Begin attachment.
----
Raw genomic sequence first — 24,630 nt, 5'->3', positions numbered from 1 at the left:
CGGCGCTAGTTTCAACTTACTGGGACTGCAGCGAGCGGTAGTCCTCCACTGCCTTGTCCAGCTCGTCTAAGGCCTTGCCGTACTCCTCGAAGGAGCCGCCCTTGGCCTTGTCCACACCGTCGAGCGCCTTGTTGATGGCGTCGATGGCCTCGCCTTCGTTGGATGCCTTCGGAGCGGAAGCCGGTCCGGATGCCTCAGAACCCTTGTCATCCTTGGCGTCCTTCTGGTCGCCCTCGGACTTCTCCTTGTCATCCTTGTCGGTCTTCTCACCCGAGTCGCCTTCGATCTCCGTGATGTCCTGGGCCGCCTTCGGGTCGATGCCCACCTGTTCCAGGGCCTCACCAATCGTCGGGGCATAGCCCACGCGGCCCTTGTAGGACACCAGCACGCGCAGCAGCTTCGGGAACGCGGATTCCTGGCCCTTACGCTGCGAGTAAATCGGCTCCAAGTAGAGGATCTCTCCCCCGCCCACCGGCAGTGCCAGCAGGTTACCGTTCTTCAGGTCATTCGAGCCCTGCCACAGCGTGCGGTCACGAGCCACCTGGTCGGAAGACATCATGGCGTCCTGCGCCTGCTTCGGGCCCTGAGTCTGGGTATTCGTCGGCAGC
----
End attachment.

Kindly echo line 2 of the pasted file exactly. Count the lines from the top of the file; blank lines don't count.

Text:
CGGCGCTAGTTTCAACTTACTGGGACTGCAGCGAGCGGTAGTCCTCCACTGCCTTGTCCAGCTCGTCTAAGGCCTTGCCGTACTCCTCGAAGGAGCCGCCCTTGGCCTTGTCCACACCGTCGAGCGCCTTGTTGATGGCGTCGATGGCCTCGCCTTCGTTGGATGCCTTCGGAGCGGAAGCCGGTCCGGATGCCTCAGAACCCTTGTCATCCTTGGCGTCCTTCTGGTCGCCCTCGGACTTCTCCTTGTCATCCTTGTCGGTCTTCTCACCCGAGTCGCCTTCGATCTCCGTGATGTCCTGGGCCGCCTTCGGGTCGATGCCCACCTGTTCCAGGGCCTCACCAATCGTCGGGGCATAGCCCACGCGGCCCTTGTAGGACACCAGCACGCGCAGCAGCTTCGGGAACGCGGATTCCTGGCCCTTACGCTGCGAGTAAATCGGCTCCAAGTAGAGGATCTCTCCCCCGCCCACCGGCAGTGCCAGCAGGTTACCGTTCTTCAGGTCATTCGAGCCCTGCCACAGCGTGCGGTCACGAGCCACCTGGTCGGAAGACATCATGGCGTCCTGCGCCTGCTTCGGGCCCTGAGTCTGGGTATTCGTCGGCAGC